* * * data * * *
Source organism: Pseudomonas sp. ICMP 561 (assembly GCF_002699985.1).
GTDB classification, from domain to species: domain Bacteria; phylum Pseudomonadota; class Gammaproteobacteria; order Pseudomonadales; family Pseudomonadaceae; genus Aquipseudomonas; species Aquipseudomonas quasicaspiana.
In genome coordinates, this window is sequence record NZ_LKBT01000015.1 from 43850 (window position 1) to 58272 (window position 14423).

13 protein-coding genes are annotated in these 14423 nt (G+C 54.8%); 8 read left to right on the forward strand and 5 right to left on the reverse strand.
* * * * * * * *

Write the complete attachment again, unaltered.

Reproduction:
Source organism: Pseudomonas sp. ICMP 561 (assembly GCF_002699985.1).
GTDB classification, from domain to species: domain Bacteria; phylum Pseudomonadota; class Gammaproteobacteria; order Pseudomonadales; family Pseudomonadaceae; genus Aquipseudomonas; species Aquipseudomonas quasicaspiana.
In genome coordinates, this window is sequence record NZ_LKBT01000015.1 from 43850 (window position 1) to 58272 (window position 14423).

13 protein-coding genes are annotated in these 14423 nt (G+C 54.8%); 8 read left to right on the forward strand and 5 right to left on the reverse strand.